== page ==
One of the most powerful lies of the current Palestinian crisis is the claim that “there is no partner for peace” – and that Hamas in particular is an irreconcilable fundamentalist force of destruction. The reality, successfully suppressed throughout the British media, is that Hamas has long offered a long-term truce with Israel on the basis of the 1967 borders.
In other words, Hamas (while pursuing many other objectionable policies) has for many years been in close proximity to the international consensus that Middle East peace can and should be based on an Israeli withdrawal from the Occupied Territories. Hamas has certainly been much nearer to this consensus than either Israel or the US.
Such Hamas proposals go back a long way. Efraim Halevy, a former Mossad operative turned mediator, who played a role in releasing Hamas founder Sheik Ahmed Yassin from an Israeli jail, revealed on 23 March 2004, that: “[In 1997] Yassin brought up the idea of a cease-fire of 30 years between Israel and the Palestinians”.
Also in 1997, Yassin told Associated Press that he would accept a 10-year truce if Israel would withdraw troops and settlers from all of the West Bank and Gaza.
Abdel Aziz Rantissi, a leader of Hamas’s political wing, told Reuters on 27 January 2004: “We accept a state in the West Bank, including Jerusalem, and the Gaza Strip. We propose a 10-year truce in return for [Israeli] withdrawal and the establishment of a state.”
Now there were all sorts of complications with these ideas, quite apart from how seriously they were intended. Hamas was, at this time, offering a “transitional” or temporary truce while it continued in its efforts to take over the territories currently constituting Israel.
Then, on 3 December 2004, came a new line. “Hamas has announced that it accepts a Palestinian independent state within the 1967 borders with a long-term truce,” Sheik Hassan Yousef, the top Hamas leader in the West Bank, told the Associated Press.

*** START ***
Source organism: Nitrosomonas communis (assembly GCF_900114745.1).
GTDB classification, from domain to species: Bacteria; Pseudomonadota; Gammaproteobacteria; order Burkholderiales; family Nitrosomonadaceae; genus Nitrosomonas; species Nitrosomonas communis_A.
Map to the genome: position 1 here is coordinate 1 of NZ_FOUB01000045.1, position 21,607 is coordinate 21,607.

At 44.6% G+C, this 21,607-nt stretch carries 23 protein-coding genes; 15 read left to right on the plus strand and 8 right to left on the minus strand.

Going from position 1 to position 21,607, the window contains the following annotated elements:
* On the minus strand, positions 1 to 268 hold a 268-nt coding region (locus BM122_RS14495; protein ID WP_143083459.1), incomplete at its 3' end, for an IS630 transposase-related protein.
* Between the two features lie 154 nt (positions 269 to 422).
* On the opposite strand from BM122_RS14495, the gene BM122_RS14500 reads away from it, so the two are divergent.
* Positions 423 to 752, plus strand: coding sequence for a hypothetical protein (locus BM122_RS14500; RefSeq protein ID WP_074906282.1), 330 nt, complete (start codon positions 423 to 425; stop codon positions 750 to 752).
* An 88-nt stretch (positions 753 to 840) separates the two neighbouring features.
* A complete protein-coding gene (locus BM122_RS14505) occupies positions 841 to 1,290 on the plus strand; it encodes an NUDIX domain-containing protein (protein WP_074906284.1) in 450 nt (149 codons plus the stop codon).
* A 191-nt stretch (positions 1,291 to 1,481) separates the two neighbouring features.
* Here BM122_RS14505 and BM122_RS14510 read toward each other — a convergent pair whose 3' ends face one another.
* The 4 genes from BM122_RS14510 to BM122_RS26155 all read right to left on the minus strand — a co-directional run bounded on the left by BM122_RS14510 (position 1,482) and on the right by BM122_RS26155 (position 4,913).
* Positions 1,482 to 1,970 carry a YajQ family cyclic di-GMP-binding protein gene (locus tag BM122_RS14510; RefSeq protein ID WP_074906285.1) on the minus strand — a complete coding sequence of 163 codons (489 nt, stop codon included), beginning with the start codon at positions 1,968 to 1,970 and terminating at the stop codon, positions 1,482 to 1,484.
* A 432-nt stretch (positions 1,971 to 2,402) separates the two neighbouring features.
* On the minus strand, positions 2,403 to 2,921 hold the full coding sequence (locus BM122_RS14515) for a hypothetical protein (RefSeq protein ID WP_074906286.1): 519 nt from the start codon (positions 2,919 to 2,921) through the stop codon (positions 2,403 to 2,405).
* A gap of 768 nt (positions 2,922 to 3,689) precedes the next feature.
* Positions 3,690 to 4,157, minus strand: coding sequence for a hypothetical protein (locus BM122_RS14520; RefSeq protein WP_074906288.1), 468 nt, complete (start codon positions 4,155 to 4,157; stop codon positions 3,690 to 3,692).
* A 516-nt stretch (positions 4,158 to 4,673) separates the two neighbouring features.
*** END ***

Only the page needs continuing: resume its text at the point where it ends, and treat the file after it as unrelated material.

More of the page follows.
He went on: “For us a truce means that two warring parties live side by side in peace and security for a certain period, and this period is eligible for renewal. That means Hamas accepts that the other party will live in security and peace.” This marked a significant departure.
In 2006, the elected Hamas-led Palestinian government repeatedly offered Israel a long-term truce on the 1967 borders. For example, on 26 February 2006, Newsweek-Washington Post reporter Lally Weymouth asked what agreements Hamas was prepared to honour. The new Hamas prime minister, Ismail Haniyeh answered: “the ones that will guarantee the establishment of a Palestinian State with Jerusalem as its capital with 1967 borders.”
Weymouth went on: “Will you recognize Israel?” To which Haniyeh responded: “If Israel declares that it will give the Palestinian people a state and give them back all their rights then we are ready to recognize them.”
On 21 April 2008, hard-line Hamas leader Khaled Meshal told reporters in Damascus that the organisation was willing to a ten-year truce with Israel on the 1967 borders, without formally recognising the state of Israel: “We agree to a [Palestinian] state on pre-67 borders, with Jerusalem as its capital with genuine sovereignty without settlements but without recognizing Israel. We have offered a truce if Israel withdraws to the 1967 borders, a truce of 10 years as a proof of recognition.”
Former US president Jimmy Carter discussed the truce with Meshal and other Hamas leaders, and relayed the substance of the talks: “They said they would accept a Palestinian state on the 1967 borders if approved by Palestinians... even though Hamas might disagree with some terms of the agreement.”
A new agreement with Israel negotiated by Palestinian Authority president Mahmoud Abbas would be accepted by Hamas, “if the Palestinians support[ed] it in a free vote”, said Carter. This would be a referendum of Palestinians – including those in exile, apparently.
A lower-level Hamas official was quoted as describing the proposed Palestinian state as “transitional”, showing that there were still some question marks over the internal debate within Hamas.
On 8 January 2009, as the war in Gaza raged, a senior foreign policy advisor to Hamas leader Ismail Haniyeh, Ahmed Yousef, said, accurately: “For many years, we have proposed a long-term truce provided that the Israelis prove their willingness to withdraw, in accordance with international law, from all the territories occupied in the aftermath of their 1967 incursions.”
Tell me lies
The offers have been made. Mouin Rabbani, an analyst with the respected International Crisis Group, has observed: “it would be as naïve to take the above statements on faith as it would be foolish not to put them to the test.”
Instead, Israel – with full US and British backing – has repeatedly rejected such proposals out of hand. The Hamas peace offers undermine Israel’s plans for domination, and therefore they are a threat that must be erased. The Western press obliges with selective amnesia. While such realities are suppressed, there is little likelihood of a decent outcome to the present crisis.